Once caught the leatherjacket are quite easy to clean, using a sharp and strong knife slit the belly open from the anal opening up to the gills as you would when gutting any fish, then sit the fish upright on its belly and slice straight down behind the head and almost all the way through to the bottom, then as you tear the head away all the gills and guts should come away with it leaving you a headless gutless trunk with the skin still on. Now you need to remove the leathery skin, just try and peel an edge up then use your thumb to slide under the skin and separate the skin from the flesh, it will come away quite easily. What you will be left with is a headless, gutless, skinless trunk of beautiful white flesh which can either be left whole or filleted from this point.
The flesh from a leatherjacket is actually a quite highly regarded table fish, treated as a delicacy by many. The fillets are usually boneless, trunks usually have the backbone left in and can be cooked this way.
I like to fillet them, dust them lightly in flour, coat in egg and then use the FogDog Panko Breadcrumbs in a hot pan of Olive Oil and a knob of butter….. superb.
They are related to the highly-prized fugu fish of Japan (without any of the risk of poisoning) and the firm flesh has a mild flavour, low oiliness and is moderately moist. A versatile fish, they are good steamed, poached, pan-fried, stir-fried, deep-fried, baked, braised, grilled, barbecued or smoked. They are a good plate-sized fish cooked whole (head off) and this is the best way to bake or grill them where wrapping them in foil will help prevent them drying out. The firm flesh works well minced for fish cakes and fish balls and holds together well in soups, curries and casseroles.
I thought I would Google leatherjacket recipes and see what I could find. The recipe below is one by Tetsuya Wakuda and was part of a story by journalist Paul Denham.
If you haven’t heard of Tetsuya you have been living in a cave for twenty years. He is one of Australia’s best known chefs and own Tetsuya’s restaurant.
“This marinated leatherjacket recipe comes from my mother but she did it with chicken. I first had it when I was six or seven. My mother was a very good domestic cook. She is shocked that I picked this recipe, as it is really common in Japan. I grew up with this taste. I made her make it all the time, even though she didn’t want to. I was a bit spoilt. “In Japan, during winter, I have fugu, which is like the puffer fish. It’s poisonous and no one fishes it here. The leatherjacket is the closest in taste but you could also use flounder.”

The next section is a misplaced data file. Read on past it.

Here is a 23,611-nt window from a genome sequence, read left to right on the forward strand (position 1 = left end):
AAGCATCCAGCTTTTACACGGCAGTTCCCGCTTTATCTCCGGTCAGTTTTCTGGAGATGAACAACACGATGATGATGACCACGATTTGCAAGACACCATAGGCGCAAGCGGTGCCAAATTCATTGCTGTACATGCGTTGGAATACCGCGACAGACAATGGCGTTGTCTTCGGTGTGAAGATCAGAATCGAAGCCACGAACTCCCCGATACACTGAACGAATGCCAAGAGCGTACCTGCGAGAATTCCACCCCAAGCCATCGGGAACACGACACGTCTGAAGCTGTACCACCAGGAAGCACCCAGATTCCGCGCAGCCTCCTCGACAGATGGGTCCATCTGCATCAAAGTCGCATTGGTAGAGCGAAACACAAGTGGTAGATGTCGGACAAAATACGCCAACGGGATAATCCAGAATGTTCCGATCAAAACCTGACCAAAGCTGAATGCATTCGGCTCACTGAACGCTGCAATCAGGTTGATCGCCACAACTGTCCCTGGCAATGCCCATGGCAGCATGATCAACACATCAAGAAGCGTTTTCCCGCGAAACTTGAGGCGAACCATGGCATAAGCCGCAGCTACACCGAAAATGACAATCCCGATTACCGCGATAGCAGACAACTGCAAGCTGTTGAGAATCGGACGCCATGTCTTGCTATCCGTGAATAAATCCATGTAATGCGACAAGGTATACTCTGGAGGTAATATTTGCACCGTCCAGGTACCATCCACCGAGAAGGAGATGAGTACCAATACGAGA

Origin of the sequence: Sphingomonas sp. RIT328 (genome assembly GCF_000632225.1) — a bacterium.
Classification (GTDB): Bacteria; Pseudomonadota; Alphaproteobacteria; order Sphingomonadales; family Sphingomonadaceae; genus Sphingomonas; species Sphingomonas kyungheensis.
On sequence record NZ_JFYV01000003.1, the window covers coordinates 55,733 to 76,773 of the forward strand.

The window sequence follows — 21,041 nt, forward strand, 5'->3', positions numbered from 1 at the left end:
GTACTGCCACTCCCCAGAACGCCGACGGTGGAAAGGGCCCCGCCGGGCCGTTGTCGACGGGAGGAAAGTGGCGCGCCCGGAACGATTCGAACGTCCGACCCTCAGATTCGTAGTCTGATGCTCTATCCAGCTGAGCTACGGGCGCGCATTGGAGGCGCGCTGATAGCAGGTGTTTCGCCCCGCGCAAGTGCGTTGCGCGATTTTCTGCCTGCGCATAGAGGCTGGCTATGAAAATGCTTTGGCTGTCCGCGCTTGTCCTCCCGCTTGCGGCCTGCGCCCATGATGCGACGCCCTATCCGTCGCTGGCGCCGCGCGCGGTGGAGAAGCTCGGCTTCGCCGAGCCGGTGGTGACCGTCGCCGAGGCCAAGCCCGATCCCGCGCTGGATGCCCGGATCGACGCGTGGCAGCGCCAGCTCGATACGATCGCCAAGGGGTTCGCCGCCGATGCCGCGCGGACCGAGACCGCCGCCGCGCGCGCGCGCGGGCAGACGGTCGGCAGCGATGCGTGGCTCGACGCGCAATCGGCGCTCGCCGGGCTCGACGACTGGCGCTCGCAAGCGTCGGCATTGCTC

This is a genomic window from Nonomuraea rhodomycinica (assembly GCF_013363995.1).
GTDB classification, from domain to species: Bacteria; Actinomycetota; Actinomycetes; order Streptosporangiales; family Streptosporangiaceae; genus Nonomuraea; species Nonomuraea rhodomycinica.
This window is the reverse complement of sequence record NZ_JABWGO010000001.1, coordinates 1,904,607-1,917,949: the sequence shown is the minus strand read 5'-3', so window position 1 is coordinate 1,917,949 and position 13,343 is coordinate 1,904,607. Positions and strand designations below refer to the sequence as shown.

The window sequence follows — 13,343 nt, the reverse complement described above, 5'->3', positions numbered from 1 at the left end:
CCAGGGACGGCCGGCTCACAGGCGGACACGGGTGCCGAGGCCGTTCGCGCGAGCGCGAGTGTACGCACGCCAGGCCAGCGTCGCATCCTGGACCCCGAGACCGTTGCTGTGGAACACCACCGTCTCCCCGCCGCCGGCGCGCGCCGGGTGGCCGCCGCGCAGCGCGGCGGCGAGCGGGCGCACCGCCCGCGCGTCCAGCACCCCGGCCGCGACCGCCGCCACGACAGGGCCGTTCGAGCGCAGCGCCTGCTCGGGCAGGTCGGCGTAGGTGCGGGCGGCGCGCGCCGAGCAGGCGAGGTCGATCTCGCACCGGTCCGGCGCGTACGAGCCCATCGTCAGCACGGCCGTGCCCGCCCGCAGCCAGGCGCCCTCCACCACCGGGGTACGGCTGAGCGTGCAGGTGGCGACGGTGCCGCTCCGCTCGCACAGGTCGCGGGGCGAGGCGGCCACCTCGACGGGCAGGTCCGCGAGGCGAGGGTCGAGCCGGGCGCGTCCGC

Cleaning leatherjackets is a mystery to some, but with a bit of practise it is easily mastered.
Leatherjacket marinated with ginger and soy
Serves 4 4 medium-sized whole leatherjackets (about 150g each), gutted with heads, tails and fins removed
- 150ml soy sauce
- 100ml mirin
- 3 tbsp grated ginger
- 2 cloves garlic, grated
- 2 pinches white pepper
- 1 pinch salt
- 1 tsp white sugar
- 1 tsp sesame oil
- Plain flour, for coating
- Grapeseed or vegetable oil for deep-frying (about 2 cups)
- 2 limes and zest (optional), to serve
Chop each leatherjacket into four or five pieces.
(Use a cleaver for best results and chop through the bone.) Combine soy sauce, mirin, ginger, garlic, white pepper, salt, sugar and sesame oil in a small bowl and whisk until well combined. Pour marinade over fish pieces and toss to coat evenly. Cover and refrigerate for half an hour. Remove fish from the marinade and toss in flour to coat evenly.
Heat oil in a deep frying pan over medium heat until hot, about 170-180C. Fry fish in batches until golden brown and cooked through. Serve fish with lime wedges and a green salad and scatter over lime zest, if using.
So the next time you are out in Georges Bay, or anywhere else in Tasmania, and want to have a little bit if fun, entertain the kids or just want a basic feed of fish don’t overlook the humble old leatherjacket, it may just surprise you.